Shocked and grieving Russians gathered outside a university in the city of Perm on Tuesday after a student committed a campus shooting that killed six and injured dozens.
While a heavy police cordon still hung around Perm State University a day after the murders, they planted red carnations and lit candles at makeshift memorials.
Ksenia Punina, a professor of international relations at the university, told AFP she was in shock and pain as she began an official day of mourning over the attack.
“Our university is our home,” said the 40-year-old, who wore a black mask bearing the university’s name.
“It’s completely unexpected; a total shock when a man enters your house with a gun for your family.”
On Monday morning, a college student wearing black tactical gear and a helmet roamed the densely populated campus with a shotgun, shooting people in his path.
He was eventually confronted by the police and was injured while being held, after which he was hospitalized.
There is no indication yet of a motive for the attack.
The eruption caused chaos on campus, with images on social media showing dozens of students jumping through windows to evade the attacker.
President Vladimir Putin described the incident, which killed a man and five women between the ages of 18 and 66, as a “great loss” for the entire country.
By Tuesday morning, police had closed off the university’s mostly Soviet-era buildings except for senior staff.
The attack in Perm, some 1,300 kilometers (800 miles) from Moscow, was the second mass shooting this year against students in Russia, and has attracted increasing attention for gun control laws.
‘Important to be together’
Kremlin spokesman Dmitry Peskov said on Monday that legislative measures have already been taken to further restrict arms purchases since the first attack this year in the city of Kazan, which killed nine people.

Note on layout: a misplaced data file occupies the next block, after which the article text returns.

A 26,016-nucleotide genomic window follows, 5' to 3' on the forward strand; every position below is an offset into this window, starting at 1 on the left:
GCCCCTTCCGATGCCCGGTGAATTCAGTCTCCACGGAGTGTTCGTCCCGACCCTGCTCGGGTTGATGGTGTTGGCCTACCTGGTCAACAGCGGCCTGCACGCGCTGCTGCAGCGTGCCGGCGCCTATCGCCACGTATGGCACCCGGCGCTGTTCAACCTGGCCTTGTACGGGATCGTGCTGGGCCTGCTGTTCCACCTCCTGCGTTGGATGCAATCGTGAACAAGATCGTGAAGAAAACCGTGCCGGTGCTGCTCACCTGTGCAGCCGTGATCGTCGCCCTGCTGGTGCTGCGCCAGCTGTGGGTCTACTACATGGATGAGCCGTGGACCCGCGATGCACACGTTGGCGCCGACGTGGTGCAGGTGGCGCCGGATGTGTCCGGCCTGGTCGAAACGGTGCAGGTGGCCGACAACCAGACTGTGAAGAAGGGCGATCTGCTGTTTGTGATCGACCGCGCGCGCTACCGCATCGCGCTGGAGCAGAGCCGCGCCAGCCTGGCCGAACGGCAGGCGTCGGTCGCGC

He said authorities would analyze what happened this time.
Investigators said the student who carried out Monday’s shooting legally obtained the shotgun earlier this year.
Of the roughly two dozen people injured in the attack, nine were in critical condition, said Health Minister Mikhail Murashko, who was sent to the scene to coordinate a response.
Local media said Education Minister Valery Falkov visited injured students in hospital on Monday evening and said those who need more intensive care will be taken to Moscow.
One of Punina’s students was one of the seriously injured, she told an AFP journalist at the memorial, and had undergone surgery after being shot in the stomach.
“We really hope all will be well with her,” she said.
Ekaterina Nabatova, a former student who came to pay her respects, said some of her former teachers and classmates who now work at the university had been on campus during the attack.
“They were all there yesterday,” she said. “It’s very difficult for the whole city. It is important for us to be together today.
Authorities have blamed foreign influence for past school shootings and say young Russians have been subjected to similar attacks online and on television in the United States and elsewhere.
In November 2019, a 19-year-old student in the city of Blagoveshchensk opened fire on his school, killing a classmate and injuring three other people before committing suicide.
In October 2018, another teenage gunman killed 20 people at a technical school in Kerch in Crimea, the peninsula Russia had annexed from Ukraine in 2014.
He was seen in CCTV footage wearing a similar T-shirt to Eric Harris, one of the killers in the 1999 Columbine High School shooting, which left 13 people dead.
(This story was not edited by NDTV staff and was generated automatically from a syndicated feed.)